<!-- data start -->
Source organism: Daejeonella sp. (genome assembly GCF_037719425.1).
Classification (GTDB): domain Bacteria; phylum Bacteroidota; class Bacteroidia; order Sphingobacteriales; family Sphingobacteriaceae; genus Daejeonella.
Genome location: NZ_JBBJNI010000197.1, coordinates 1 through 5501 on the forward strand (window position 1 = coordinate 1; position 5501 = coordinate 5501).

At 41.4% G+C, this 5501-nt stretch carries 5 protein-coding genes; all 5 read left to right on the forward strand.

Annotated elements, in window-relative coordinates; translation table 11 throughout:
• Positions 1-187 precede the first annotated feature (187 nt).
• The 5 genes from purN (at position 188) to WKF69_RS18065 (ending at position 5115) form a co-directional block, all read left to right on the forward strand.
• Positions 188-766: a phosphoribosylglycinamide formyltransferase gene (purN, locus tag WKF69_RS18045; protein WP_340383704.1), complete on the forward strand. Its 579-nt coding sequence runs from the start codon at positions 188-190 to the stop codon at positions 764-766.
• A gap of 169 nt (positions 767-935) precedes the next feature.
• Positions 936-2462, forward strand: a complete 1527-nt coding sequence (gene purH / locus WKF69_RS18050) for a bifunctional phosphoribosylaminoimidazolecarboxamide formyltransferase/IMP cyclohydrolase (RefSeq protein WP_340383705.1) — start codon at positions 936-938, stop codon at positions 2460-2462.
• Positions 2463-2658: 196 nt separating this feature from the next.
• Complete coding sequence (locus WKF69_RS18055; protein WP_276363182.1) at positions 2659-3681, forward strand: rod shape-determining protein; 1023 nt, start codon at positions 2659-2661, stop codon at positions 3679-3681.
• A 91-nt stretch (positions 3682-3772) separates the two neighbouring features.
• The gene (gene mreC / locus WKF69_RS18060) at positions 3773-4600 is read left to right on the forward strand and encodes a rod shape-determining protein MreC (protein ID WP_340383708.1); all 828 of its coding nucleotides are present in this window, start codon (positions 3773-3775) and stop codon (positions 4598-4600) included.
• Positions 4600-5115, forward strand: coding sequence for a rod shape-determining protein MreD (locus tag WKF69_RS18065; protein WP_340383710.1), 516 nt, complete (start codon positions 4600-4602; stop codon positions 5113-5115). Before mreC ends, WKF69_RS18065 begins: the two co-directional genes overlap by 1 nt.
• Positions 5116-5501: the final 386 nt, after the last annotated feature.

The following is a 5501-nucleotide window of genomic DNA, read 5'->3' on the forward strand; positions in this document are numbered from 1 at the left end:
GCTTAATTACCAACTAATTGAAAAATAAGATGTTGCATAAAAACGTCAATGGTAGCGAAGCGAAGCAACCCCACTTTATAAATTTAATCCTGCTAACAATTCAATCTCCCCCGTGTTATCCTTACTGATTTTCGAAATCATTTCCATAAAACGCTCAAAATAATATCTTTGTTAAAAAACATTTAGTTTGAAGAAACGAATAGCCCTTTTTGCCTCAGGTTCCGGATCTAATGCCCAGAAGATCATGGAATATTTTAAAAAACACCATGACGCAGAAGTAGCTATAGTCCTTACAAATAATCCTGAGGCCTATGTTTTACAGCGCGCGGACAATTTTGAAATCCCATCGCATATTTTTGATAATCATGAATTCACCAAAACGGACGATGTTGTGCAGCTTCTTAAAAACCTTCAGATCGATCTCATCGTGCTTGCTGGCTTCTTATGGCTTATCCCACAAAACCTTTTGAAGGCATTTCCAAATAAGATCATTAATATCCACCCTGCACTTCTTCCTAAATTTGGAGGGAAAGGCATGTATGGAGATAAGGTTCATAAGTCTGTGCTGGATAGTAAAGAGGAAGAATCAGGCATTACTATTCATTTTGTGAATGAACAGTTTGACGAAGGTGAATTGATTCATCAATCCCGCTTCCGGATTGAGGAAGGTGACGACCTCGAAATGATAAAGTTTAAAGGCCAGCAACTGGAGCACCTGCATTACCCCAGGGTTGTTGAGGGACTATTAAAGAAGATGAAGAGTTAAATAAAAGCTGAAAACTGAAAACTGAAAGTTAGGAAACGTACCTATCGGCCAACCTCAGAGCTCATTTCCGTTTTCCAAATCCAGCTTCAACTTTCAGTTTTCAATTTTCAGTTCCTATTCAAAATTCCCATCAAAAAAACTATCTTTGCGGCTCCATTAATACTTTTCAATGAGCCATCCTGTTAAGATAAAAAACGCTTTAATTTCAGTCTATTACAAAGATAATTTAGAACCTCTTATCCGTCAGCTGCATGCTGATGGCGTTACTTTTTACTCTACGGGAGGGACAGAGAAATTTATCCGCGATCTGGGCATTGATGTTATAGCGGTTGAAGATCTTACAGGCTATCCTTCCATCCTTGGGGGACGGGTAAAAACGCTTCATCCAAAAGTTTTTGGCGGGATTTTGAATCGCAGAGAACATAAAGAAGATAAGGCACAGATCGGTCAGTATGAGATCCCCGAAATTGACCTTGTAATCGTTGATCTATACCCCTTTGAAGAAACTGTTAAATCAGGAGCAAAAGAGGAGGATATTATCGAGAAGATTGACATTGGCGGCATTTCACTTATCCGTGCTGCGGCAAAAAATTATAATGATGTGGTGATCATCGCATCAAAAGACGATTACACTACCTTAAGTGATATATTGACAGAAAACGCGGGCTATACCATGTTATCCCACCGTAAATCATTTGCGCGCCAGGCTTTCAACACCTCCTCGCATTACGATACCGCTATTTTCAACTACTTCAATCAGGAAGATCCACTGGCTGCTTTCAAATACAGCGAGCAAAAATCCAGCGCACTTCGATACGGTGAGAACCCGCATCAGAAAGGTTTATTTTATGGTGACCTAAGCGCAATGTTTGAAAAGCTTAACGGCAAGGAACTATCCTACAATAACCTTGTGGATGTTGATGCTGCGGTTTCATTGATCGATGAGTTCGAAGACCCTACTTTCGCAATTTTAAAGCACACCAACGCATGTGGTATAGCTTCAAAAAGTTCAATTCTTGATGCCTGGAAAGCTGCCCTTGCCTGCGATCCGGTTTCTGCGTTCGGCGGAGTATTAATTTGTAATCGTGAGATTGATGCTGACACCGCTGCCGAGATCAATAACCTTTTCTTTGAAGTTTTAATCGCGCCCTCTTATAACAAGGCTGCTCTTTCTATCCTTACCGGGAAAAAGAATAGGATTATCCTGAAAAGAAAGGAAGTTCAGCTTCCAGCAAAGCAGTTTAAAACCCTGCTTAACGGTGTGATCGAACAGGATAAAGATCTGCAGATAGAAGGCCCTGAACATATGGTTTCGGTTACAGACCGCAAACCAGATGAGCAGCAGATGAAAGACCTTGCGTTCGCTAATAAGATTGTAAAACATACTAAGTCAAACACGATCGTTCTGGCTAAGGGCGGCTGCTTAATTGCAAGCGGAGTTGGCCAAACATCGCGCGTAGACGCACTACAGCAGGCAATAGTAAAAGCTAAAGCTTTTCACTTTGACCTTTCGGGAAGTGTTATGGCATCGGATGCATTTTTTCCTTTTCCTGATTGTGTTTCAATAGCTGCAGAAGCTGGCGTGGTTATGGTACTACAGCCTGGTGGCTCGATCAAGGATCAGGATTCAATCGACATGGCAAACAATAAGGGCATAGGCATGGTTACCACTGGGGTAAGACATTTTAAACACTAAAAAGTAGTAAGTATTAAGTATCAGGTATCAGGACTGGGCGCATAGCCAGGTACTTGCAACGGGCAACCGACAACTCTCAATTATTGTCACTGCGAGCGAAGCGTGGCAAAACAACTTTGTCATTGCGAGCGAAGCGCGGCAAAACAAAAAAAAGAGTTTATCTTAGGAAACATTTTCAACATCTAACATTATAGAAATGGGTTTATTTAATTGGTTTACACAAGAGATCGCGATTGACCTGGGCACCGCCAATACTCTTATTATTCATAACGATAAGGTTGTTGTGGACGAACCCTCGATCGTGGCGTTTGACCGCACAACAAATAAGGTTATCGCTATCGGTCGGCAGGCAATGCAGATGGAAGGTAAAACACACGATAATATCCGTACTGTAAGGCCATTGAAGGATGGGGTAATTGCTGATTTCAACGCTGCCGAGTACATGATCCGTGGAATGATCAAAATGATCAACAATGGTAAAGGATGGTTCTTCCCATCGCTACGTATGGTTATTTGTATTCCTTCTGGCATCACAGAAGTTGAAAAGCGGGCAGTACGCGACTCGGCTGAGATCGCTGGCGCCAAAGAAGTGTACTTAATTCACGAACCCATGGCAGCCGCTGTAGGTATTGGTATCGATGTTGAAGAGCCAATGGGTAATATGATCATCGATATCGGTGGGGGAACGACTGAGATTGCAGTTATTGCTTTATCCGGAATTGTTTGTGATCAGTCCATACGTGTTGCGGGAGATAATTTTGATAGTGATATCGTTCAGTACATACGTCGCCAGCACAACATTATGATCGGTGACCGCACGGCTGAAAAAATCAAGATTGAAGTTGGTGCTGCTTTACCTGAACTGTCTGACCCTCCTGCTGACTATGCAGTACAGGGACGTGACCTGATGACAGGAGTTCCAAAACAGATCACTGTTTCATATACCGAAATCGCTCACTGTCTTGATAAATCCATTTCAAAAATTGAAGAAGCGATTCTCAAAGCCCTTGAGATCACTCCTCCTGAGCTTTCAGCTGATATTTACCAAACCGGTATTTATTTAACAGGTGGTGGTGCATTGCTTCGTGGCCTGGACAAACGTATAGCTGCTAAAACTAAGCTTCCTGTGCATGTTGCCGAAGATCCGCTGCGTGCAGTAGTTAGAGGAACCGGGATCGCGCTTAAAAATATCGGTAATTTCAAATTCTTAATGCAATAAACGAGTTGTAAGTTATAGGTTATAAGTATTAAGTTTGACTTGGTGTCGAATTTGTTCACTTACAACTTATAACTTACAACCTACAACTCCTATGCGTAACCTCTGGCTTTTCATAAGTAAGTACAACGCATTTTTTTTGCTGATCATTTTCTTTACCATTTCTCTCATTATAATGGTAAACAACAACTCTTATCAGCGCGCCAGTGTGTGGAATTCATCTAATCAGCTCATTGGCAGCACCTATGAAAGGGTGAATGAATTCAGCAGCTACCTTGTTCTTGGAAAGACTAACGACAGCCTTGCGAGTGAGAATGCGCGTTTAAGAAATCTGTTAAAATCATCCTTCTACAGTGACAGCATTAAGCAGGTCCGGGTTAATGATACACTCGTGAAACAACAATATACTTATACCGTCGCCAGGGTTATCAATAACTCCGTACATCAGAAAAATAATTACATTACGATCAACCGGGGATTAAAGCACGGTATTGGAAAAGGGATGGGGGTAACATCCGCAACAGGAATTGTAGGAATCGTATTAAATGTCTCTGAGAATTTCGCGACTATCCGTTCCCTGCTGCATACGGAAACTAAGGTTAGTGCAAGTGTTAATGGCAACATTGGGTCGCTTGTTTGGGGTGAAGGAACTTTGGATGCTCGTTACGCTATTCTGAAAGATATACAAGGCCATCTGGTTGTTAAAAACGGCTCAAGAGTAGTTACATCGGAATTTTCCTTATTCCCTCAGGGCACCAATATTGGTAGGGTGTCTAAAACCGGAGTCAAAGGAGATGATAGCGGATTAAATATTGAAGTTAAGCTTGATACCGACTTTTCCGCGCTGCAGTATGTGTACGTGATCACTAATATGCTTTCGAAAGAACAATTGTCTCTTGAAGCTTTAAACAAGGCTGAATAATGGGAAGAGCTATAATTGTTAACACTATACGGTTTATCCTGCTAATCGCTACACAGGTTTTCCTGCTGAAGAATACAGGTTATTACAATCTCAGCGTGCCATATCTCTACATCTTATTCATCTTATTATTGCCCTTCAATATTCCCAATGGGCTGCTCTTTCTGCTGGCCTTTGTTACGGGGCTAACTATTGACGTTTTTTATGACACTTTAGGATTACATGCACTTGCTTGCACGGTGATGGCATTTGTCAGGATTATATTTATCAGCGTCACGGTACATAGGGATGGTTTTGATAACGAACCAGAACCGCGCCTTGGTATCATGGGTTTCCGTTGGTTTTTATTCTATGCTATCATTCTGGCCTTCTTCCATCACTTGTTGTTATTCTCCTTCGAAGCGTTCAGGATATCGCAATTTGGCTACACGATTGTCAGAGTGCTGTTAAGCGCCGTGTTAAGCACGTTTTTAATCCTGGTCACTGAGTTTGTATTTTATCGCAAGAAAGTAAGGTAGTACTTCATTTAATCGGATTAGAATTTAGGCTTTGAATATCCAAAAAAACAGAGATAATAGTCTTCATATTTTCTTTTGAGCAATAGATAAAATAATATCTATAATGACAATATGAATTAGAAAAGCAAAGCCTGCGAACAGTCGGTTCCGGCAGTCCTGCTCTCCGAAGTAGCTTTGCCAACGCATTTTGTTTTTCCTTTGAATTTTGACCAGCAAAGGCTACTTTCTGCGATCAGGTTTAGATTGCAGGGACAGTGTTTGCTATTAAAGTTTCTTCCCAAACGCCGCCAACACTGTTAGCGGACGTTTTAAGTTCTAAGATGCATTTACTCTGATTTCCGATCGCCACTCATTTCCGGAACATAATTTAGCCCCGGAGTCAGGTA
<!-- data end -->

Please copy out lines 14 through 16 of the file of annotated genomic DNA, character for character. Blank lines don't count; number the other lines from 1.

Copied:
• The gene (gene mreC / locus WKF69_RS18060) at positions 3773-4600 is read left to right on the forward strand and encodes a rod shape-determining protein MreC (protein ID WP_340383708.1); all 828 of its coding nucleotides are present in this window, start codon (positions 3773-3775) and stop codon (positions 4598-4600) included.
• Positions 4600-5115, forward strand: coding sequence for a rod shape-determining protein MreD (locus tag WKF69_RS18065; protein WP_340383710.1), 516 nt, complete (start codon positions 4600-4602; stop codon positions 5113-5115). Before mreC ends, WKF69_RS18065 begins: the two co-directional genes overlap by 1 nt.
• Positions 5116-5501: the final 386 nt, after the last annotated feature.